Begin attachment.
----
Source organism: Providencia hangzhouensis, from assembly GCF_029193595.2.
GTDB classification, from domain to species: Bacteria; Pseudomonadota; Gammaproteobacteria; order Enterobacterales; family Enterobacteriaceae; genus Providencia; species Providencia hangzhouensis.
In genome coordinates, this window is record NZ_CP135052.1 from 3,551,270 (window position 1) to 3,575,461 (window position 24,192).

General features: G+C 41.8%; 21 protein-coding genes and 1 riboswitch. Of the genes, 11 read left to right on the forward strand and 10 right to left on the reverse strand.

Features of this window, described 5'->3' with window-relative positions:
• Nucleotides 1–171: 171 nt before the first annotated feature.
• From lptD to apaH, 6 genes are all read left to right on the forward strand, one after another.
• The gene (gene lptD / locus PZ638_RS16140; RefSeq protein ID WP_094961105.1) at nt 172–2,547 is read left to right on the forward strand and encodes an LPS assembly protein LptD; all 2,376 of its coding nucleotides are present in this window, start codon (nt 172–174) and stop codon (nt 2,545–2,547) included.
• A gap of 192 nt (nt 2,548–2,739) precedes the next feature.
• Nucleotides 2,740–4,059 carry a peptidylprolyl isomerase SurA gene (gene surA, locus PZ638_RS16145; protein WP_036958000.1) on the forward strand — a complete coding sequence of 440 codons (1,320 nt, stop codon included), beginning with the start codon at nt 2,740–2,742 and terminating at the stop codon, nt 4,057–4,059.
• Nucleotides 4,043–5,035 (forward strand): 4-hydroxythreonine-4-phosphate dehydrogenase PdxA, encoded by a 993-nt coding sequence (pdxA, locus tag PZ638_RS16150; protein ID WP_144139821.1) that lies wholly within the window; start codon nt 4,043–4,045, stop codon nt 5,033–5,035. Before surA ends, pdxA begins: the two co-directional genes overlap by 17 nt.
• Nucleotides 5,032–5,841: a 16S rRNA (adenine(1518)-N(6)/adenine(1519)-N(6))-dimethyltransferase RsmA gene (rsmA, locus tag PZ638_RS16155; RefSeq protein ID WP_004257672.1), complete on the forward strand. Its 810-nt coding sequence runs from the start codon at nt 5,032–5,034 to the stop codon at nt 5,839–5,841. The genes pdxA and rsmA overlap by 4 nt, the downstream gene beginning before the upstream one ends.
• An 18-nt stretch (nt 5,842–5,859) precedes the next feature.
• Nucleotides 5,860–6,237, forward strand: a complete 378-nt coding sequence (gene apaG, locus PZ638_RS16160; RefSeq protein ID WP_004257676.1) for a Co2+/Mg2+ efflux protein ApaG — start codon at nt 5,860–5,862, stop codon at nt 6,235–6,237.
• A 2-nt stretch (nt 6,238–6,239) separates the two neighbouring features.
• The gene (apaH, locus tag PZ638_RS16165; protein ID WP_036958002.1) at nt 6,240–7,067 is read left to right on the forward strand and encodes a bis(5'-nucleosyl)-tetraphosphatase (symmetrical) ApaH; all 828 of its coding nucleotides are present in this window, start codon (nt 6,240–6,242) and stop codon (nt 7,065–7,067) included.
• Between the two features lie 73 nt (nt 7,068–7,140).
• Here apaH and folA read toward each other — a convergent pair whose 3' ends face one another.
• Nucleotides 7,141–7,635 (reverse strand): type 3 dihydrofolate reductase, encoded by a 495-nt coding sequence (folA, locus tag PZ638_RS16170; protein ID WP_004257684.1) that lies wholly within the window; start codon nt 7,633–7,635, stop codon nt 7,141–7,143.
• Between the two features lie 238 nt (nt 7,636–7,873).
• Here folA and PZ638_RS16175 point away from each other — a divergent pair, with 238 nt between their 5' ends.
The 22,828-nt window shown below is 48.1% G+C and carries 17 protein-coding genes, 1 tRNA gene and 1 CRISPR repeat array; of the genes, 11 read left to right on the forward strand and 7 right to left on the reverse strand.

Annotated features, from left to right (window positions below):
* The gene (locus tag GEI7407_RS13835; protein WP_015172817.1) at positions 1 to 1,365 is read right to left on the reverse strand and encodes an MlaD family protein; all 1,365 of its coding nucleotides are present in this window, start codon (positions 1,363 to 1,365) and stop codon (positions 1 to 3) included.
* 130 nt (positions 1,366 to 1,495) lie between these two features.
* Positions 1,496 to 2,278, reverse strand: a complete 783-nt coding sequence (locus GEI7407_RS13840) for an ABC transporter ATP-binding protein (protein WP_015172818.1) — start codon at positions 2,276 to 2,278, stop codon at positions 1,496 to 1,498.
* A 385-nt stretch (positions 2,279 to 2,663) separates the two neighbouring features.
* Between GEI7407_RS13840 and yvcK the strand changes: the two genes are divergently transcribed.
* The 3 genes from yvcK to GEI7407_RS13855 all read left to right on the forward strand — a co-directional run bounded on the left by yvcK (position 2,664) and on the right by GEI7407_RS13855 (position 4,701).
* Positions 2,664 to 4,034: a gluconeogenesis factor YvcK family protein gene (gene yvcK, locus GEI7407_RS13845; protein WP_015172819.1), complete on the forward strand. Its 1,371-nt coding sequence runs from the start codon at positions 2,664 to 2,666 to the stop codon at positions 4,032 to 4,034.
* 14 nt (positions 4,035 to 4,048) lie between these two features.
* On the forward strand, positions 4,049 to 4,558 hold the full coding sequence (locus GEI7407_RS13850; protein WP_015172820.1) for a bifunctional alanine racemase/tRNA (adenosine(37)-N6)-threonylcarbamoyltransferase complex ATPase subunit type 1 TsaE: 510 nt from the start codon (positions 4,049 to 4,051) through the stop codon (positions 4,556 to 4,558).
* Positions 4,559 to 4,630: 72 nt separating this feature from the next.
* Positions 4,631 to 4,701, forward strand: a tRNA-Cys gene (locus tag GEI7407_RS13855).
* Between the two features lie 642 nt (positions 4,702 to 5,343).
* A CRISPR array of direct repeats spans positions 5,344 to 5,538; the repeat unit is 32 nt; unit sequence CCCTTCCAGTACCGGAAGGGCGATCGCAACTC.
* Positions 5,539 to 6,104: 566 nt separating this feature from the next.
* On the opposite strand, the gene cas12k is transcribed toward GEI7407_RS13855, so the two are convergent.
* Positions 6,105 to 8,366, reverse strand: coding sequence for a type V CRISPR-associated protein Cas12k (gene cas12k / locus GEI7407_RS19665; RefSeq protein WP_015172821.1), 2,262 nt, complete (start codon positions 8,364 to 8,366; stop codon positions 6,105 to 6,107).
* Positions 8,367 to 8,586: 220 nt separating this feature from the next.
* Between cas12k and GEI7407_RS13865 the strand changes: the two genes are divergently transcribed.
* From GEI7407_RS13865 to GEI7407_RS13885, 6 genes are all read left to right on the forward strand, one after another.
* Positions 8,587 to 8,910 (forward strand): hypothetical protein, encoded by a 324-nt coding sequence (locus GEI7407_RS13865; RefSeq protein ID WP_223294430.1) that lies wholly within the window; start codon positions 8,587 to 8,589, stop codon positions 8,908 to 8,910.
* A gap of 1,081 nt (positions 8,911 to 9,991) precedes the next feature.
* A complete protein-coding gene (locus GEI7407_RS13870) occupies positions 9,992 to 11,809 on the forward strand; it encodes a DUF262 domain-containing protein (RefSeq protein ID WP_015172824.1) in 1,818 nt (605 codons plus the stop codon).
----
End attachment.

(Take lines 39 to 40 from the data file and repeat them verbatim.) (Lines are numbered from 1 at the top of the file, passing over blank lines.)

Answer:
* Positions 6,105 to 8,366, reverse strand: coding sequence for a type V CRISPR-associated protein Cas12k (gene cas12k / locus GEI7407_RS19665; RefSeq protein WP_015172821.1), 2,262 nt, complete (start codon positions 8,364 to 8,366; stop codon positions 6,105 to 6,107).
* Positions 8,367 to 8,586: 220 nt separating this feature from the next.